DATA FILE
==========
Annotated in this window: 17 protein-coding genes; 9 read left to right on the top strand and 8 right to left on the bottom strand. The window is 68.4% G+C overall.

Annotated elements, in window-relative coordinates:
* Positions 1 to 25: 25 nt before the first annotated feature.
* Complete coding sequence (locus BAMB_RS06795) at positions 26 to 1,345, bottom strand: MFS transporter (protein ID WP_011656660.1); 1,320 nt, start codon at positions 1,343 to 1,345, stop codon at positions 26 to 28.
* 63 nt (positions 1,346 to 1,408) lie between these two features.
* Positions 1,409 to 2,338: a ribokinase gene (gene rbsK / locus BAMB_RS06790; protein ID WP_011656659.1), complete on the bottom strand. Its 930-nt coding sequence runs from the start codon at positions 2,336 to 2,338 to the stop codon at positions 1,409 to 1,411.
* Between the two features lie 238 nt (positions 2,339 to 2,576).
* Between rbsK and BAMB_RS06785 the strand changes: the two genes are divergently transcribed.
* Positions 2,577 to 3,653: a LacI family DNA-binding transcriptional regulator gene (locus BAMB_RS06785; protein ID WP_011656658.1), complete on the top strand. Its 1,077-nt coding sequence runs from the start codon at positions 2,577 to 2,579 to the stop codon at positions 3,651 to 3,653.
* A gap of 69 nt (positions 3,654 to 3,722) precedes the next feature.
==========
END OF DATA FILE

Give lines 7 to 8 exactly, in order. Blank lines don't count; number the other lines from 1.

* Between the two features lie 238 nt (positions 2,339 to 2,576).
* Between rbsK and BAMB_RS06785 the strand changes: the two genes are divergently transcribed.